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20 comments
John
John

To everybody hating on Lil B and Kreayshawn please STOP. Lil B has a plethora of deep songs and videos on Youtube. However, his ignorant parody songs like "Pretty Boy" and "Wonton Soup" get millions of views while his serious well-put together songs and videos get well under 500K views. Who is the real idiot here? This is because the public eats up ignorance. Listen to Lil B's "Age of Information", "The Trap", "Motivation", "Walk the World", "Myspace", "The World is Ending", "Exhibit Based" and "The Growth". That is only a small sample. All of these songs display a deep message and or complex lyricism. If Lil B is trash, then why do J Cole, Lupe Fiasco, Lil Wayne, Jay Electronica and Cormega co-sign him? Lil B is one of the best rappers to come out the Bay in years. If anybody has a right to say that, it's me. I grew up in Lakeview in SF on Randolph Street looking up to Bay Area rap legends like Cougnut and Cellski.

Ramona Fuller
Ramona Fuller

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Denbaronita2
Denbaronita2

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Emma Pope
Emma Pope

i cant believe this!! me and my sister just got two i-pads for $42.77 each and a $50 amazon card for $9. the stores want to keep this a secret and they dont tell you.go here, pluscent.com

Emma Pope
Emma Pope

i cant believe this!! me and my sister just got two i-pads for $42.77 each and a $50 amazon card for $9. the stores want to keep this a secret and they dont tell you.go here, pluscent.com

Emma Pope
Emma Pope

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Hip Hop Jewelry Store
Hip Hop Jewelry Store

Hip hop trend has become most popular trend in today’s world and growing highly over past decades which has led hip hop diamond jewelry as the most popular jewelry in people.

Druciferschild
Druciferschild

Well, they all suck. That's the bottom line. I think enough people have mentioned how much all of these TALENTLESS people are invading the already stupid ass RAP syndicate of the bay area. Let's just clarify that reeeeeal quick. THIS SHIT IS RAP, NOT HIP HOP and it also sucks.

onenine
onenine

These SF weekly articles on Bay Area Hip Hop are just as bad as the gimmick artists (Lil B, Kreayshawn) they are "promoting". Aren't these writers supposed to offer up their own opinions instead of calling any song with 2 million Youtube hits dope. Can we please get some articles on Bay Area artists who actually have real talent?

Walter White
Walter White

What the fuck? Why would you group actual talented rappers like Mistah FAB, Roach Gigz, or Odd Future with goofy novelty acts like Kreayshawn or Lil B?

Thatisoutstanding
Thatisoutstanding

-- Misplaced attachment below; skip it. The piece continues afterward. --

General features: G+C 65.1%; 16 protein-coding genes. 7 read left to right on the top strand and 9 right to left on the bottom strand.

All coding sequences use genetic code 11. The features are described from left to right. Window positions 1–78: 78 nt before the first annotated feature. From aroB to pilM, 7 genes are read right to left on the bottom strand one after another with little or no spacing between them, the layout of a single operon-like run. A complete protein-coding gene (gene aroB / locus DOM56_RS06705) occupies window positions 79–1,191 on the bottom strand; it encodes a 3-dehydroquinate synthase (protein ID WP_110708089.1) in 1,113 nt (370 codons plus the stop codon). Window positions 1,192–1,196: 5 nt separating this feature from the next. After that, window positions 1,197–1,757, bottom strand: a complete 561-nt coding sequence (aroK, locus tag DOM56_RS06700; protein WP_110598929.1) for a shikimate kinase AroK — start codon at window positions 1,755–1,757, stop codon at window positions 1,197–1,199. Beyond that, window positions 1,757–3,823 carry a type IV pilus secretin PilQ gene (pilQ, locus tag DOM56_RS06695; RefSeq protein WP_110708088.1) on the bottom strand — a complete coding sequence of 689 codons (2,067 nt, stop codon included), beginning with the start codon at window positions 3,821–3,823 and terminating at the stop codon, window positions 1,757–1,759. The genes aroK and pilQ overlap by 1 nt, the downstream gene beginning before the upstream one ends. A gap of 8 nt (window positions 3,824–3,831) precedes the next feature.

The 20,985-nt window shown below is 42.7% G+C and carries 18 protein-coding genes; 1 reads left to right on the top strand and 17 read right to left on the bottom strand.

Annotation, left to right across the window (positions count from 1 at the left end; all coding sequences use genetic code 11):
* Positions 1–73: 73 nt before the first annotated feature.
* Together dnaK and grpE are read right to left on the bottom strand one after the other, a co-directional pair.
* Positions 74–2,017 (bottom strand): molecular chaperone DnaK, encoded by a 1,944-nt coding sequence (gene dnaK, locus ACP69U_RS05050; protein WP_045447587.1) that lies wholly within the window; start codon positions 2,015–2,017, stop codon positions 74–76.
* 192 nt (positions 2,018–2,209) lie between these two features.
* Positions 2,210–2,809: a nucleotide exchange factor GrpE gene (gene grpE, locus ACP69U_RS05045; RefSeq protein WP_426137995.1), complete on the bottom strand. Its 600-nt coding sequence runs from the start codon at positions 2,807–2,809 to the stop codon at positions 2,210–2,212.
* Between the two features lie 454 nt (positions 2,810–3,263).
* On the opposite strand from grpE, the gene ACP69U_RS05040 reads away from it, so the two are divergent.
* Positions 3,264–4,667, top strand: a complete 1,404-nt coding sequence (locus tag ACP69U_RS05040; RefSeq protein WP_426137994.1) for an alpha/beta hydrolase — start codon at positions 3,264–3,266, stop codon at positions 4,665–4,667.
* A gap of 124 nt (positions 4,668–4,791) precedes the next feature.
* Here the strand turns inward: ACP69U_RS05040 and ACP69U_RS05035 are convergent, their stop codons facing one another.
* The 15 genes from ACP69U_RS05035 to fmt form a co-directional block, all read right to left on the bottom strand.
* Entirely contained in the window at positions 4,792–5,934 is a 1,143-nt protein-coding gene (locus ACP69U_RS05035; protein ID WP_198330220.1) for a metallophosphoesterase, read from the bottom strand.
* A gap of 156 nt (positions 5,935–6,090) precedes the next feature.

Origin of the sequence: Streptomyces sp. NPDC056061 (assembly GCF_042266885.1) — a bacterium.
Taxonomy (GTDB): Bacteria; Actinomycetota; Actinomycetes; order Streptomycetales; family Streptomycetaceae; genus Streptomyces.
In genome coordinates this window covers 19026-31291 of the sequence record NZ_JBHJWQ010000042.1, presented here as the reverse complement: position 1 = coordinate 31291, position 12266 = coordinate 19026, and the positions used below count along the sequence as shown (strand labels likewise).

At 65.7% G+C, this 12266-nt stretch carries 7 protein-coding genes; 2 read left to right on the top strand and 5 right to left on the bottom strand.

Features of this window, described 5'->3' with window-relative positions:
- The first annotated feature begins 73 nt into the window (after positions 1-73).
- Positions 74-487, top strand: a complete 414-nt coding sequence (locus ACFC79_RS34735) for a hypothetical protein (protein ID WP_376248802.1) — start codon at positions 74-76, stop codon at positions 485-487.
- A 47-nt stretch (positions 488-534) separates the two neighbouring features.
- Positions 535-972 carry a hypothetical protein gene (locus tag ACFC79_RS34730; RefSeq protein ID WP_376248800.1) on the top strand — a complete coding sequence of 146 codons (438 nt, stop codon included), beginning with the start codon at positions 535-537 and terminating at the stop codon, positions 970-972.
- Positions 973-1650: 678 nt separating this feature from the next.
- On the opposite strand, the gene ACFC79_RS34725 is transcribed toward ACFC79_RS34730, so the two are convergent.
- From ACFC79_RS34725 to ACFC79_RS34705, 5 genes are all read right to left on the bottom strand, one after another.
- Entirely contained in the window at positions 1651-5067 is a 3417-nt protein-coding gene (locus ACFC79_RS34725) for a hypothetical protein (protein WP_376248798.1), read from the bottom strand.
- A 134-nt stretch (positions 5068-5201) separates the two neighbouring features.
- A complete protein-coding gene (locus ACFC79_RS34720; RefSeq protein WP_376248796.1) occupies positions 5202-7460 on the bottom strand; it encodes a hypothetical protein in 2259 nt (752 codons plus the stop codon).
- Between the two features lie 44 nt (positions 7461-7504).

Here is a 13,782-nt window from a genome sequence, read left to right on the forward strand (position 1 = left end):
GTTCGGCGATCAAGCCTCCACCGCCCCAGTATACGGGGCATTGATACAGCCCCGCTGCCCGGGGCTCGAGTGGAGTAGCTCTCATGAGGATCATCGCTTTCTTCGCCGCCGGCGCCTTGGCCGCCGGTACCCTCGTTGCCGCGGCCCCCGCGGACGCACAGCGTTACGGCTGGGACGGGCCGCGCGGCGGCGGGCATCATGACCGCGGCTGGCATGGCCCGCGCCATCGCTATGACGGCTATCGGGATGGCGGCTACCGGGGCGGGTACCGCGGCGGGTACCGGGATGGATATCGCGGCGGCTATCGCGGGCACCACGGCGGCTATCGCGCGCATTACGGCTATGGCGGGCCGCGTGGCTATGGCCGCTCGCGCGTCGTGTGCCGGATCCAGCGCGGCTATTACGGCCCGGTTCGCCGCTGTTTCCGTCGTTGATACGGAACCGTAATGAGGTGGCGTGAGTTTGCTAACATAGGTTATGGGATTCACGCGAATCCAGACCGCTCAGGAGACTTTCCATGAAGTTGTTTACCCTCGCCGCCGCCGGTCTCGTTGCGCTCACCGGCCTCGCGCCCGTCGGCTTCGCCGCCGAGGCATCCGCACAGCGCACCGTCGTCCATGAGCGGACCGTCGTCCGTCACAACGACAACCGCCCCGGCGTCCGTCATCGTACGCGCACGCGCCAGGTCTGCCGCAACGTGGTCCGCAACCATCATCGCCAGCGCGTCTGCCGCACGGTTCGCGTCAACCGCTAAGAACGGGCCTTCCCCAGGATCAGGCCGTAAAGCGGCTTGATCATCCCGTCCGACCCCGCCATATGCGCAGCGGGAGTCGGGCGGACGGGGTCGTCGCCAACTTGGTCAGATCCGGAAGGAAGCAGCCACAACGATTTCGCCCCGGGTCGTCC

Here's another hip term SF Weekly should get familiar with: "D-Rider"

I have no hate at all for these new artists getting their shine on, the problem is the society that supports them. Is the state of our current youth really this jaded? I can't believe i'm talking like this.

Amousai
Amousai

Why does same/lame individual bash SF Weekly, weekly?

Love the blow-up*cover

Kray
Kray

This article is so biased there's no way to take it seriously...

Alltherage
Alltherage

Bay Area Rappers need to stop with the SWAG SWAG stuff....That will come. Give us complete albums. Something that I will knock in the car AND listen to on my headphones and just stare into space.

ABc
ABc

Sf weekly is desperate to latch on to this trend... Honestly the quality is absolute shit an makes this publication look ridiculous

SELLASSIE
SELLASSIE

For the people reading this article upset by the unbalanced perspective presented regarding Bay Hip Hop, you shouldn't be surprised. When is the last time you heard an anti-drug-in-the-community song on corporate radio backed by print. When is the last time you heard a song dealing with our unjust wars that are still going on? When is the last time you heard any hip hop pioneers on corporate radio in rotation? I'll tell you when.. Never. My point is, there has to be a balance. I believe there is room for everyone in the game, but a balanced perspective when it comes to bay area hip hop is rarely seen, read or heard. I'm in the streets, not industry and real BLACK PEOPLE, not "niggas," have serious issues with our culture, our music and our images being pimped out to the highest bidder. But I was always taught, "they'll always be a new "nigga" next year, and it isn't anything to give a "nigga" some money." But there are some of us in this Bay Area Hip Hop game, til our last dying breath, no matter what the cost, will not give the agenda-setters the satisfaction of ruining the world with Sambo-inspired personalities and music. If you don't know who Sambo is, read Harriet Beecher Stowe's "Uncle Tom's Cabin" and study the personality which will reveal the Sambo we walk amongst today and represents so many misguided individuals. I'm Sellassie, the Bay Area's Number 1 Anti-House-Negro Emcee and when it comes to the truth and representing the people, you can count on me. Respectfully, Sellassie of M.Y.G.H.E.T.T.O. (Mad Young Generation Here Eternally To Take Over) and we don't sell out.

Dk
Dk

What doea all this have to do with music?